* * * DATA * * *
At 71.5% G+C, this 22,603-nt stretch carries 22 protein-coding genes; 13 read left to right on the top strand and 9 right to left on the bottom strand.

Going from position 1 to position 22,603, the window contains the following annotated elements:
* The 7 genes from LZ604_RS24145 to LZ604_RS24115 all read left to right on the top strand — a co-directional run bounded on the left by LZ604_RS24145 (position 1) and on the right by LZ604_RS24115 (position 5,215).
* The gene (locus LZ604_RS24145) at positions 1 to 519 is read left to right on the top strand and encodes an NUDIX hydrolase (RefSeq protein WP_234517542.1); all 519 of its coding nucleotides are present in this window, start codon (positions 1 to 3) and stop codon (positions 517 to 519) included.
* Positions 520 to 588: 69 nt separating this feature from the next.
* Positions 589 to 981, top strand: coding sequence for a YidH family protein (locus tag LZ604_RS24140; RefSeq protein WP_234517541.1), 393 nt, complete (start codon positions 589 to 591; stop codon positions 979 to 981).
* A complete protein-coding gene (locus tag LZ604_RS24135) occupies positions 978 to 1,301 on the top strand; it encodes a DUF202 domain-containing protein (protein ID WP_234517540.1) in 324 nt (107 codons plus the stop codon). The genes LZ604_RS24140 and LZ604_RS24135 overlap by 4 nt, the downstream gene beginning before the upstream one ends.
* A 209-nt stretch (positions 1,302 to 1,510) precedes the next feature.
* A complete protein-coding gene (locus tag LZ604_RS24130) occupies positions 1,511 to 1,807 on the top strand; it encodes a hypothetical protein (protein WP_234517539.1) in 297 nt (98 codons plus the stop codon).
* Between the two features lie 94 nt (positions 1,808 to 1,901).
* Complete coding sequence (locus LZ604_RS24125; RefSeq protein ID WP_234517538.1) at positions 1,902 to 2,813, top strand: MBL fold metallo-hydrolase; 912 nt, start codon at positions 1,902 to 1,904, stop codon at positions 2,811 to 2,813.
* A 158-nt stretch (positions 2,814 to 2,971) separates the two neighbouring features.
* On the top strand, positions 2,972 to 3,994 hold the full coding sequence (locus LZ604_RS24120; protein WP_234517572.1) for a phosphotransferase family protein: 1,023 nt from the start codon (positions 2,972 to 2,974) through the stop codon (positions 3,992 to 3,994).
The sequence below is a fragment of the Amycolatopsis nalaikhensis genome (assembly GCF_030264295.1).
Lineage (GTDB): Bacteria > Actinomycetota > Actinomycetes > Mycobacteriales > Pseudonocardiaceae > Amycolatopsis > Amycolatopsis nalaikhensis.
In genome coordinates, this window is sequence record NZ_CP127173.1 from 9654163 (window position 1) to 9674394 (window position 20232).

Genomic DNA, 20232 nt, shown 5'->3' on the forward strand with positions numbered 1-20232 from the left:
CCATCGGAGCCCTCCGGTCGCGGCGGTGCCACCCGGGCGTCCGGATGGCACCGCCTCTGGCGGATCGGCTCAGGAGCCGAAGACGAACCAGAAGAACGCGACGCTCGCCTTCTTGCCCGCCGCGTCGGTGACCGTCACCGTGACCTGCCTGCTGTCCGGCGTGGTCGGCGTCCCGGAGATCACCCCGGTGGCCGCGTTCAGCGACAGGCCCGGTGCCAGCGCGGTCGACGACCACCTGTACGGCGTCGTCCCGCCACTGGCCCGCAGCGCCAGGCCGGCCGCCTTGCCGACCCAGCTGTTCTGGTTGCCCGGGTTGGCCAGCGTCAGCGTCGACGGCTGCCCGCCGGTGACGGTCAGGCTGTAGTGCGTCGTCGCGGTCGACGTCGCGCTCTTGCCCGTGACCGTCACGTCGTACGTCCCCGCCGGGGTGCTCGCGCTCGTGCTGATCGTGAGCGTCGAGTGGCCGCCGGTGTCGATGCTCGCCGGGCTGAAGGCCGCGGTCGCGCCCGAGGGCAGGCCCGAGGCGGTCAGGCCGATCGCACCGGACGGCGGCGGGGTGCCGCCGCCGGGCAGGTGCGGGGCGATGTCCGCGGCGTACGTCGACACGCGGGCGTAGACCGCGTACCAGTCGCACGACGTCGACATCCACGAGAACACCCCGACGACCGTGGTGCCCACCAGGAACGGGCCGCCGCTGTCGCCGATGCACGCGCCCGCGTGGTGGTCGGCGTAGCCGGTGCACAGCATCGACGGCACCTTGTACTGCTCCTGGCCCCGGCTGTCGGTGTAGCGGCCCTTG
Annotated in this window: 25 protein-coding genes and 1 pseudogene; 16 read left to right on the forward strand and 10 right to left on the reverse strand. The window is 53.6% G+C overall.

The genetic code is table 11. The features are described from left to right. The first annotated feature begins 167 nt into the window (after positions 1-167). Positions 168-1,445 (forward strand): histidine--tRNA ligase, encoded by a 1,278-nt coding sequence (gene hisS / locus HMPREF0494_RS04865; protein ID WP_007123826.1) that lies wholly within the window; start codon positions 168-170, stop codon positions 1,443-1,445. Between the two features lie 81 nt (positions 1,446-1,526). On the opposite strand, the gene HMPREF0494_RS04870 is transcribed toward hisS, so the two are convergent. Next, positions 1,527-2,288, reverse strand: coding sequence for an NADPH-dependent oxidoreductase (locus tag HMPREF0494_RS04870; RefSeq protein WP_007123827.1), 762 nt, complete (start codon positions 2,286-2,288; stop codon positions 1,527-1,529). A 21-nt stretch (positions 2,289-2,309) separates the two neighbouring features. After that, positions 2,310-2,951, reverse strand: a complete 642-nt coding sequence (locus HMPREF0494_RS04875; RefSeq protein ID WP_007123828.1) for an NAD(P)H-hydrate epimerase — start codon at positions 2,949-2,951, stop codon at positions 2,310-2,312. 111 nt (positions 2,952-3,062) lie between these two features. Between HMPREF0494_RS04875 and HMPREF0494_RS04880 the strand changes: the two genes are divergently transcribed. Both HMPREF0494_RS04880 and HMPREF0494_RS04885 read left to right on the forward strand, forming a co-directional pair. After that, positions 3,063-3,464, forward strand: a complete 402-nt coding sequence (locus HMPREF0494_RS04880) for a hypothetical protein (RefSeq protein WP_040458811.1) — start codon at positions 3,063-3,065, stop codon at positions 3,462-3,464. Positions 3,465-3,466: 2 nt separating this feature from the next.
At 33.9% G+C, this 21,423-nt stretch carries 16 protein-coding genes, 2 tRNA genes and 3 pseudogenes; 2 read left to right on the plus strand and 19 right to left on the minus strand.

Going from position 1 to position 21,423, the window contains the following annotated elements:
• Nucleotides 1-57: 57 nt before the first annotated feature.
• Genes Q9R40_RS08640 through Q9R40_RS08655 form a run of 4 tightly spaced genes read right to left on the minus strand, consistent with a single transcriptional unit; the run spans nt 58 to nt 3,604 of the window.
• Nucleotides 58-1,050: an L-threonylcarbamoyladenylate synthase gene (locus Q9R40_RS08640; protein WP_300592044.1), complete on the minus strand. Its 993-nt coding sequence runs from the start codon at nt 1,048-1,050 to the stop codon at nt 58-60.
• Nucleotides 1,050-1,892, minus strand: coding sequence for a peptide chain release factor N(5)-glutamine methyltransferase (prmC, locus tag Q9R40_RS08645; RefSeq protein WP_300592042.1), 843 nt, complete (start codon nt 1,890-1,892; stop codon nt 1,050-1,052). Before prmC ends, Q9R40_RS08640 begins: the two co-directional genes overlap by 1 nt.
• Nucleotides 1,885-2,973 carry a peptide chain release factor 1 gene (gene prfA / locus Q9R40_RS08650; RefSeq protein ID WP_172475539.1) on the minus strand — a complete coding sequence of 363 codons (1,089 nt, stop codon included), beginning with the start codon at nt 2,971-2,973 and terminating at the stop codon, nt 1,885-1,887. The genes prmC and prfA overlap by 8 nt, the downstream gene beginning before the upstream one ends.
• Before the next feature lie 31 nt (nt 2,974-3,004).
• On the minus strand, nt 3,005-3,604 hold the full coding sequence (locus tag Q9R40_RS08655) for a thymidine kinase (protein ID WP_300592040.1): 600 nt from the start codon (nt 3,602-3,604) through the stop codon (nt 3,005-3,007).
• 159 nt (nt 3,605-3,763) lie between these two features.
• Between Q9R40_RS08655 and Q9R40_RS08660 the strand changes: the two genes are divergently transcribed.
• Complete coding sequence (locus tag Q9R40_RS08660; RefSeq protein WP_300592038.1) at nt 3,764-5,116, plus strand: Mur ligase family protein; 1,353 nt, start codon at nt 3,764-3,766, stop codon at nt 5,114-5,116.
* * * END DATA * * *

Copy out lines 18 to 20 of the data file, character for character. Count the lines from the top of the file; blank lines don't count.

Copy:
CCATCGGAGCCCTCCGGTCGCGGCGGTGCCACCCGGGCGTCCGGATGGCACCGCCTCTGGCGGATCGGCTCAGGAGCCGAAGACGAACCAGAAGAACGCGACGCTCGCCTTCTTGCCCGCCGCGTCGGTGACCGTCACCGTGACCTGCCTGCTGTCCGGCGTGGTCGGCGTCCCGGAGATCACCCCGGTGGCCGCGTTCAGCGACAGGCCCGGTGCCAGCGCGGTCGACGACCACCTGTACGGCGTCGTCCCGCCACTGGCCCGCAGCGCCAGGCCGGCCGCCTTGCCGACCCAGCTGTTCTGGTTGCCCGGGTTGGCCAGCGTCAGCGTCGACGGCTGCCCGCCGGTGACGGTCAGGCTGTAGTGCGTCGTCGCGGTCGACGTCGCGCTCTTGCCCGTGACCGTCACGTCGTACGTCCCCGCCGGGGTGCTCGCGCTCGTGCTGATCGTGAGCGTCGAGTGGCCGCCGGTGTCGATGCTCGCCGGGCTGAAGGCCGCGGTCGCGCCCGAGGGCAGGCCCGAGGCGGTCAGGCCGATCGCACCGGACGGCGGCGGGGTGCCGCCGCCGGGCAGGTGCGGGGCGATGTCCGCGGCGTACGTCGACACGCGGGCGTAGACCGCGTACCAGTCGCACGACGTCGACATCCACGAGAACACCCCGACGACCGTGGTGCCCACCAGGAACGGGCCGCCGCTGTCGCCGATGCACGCGCCCGCGTGGTGGTCGGCGTAGCCGGTGCACAGCATCGACGGCACCTTGTACTGCTCCTGGCCCCGGCTGTCGGTGTAGCGGCCCTTG
Annotated in this window: 25 protein-coding genes and 1 pseudogene; 16 read left to right on the forward strand and 10 right to left on the reverse strand. The window is 53.6% G+C overall.

The genetic code is table 11. The features are described from left to right. The first annotated feature begins 167 nt into the window (after positions 1-167). Positions 168-1,445 (forward strand): histidine--tRNA ligase, encoded by a 1,278-nt coding sequence (gene hisS / locus HMPREF0494_RS04865; protein ID WP_007123826.1) that lies wholly within the window; start codon positions 168-170, stop codon positions 1,443-1,445. Between the two features lie 81 nt (positions 1,446-1,526). On the opposite strand, the gene HMPREF0494_RS04870 is transcribed toward hisS, so the two are convergent. Next, positions 1,527-2,288, reverse strand: coding sequence for an NADPH-dependent oxidoreductase (locus tag HMPREF0494_RS04870; RefSeq protein WP_007123827.1), 762 nt, complete (start codon positions 2,286-2,288; stop codon positions 1,527-1,529). A 21-nt stretch (positions 2,289-2,309) separates the two neighbouring features. After that, positions 2,310-2,951, reverse strand: a complete 642-nt coding sequence (locus HMPREF0494_RS04875; RefSeq protein ID WP_007123828.1) for an NAD(P)H-hydrate epimerase — start codon at positions 2,949-2,951, stop codon at positions 2,310-2,312. 111 nt (positions 2,952-3,062) lie between these two features. Between HMPREF0494_RS04875 and HMPREF0494_RS04880 the strand changes: the two genes are divergently transcribed. Both HMPREF0494_RS04880 and HMPREF0494_RS04885 read left to right on the forward strand, forming a co-directional pair. After that, positions 3,063-3,464, forward strand: a complete 402-nt coding sequence (locus HMPREF0494_RS04880) for a hypothetical protein (RefSeq protein WP_040458811.1) — start codon at positions 3,063-3,065, stop codon at positions 3,462-3,464. Positions 3,465-3,466: 2 nt separating this feature from the next.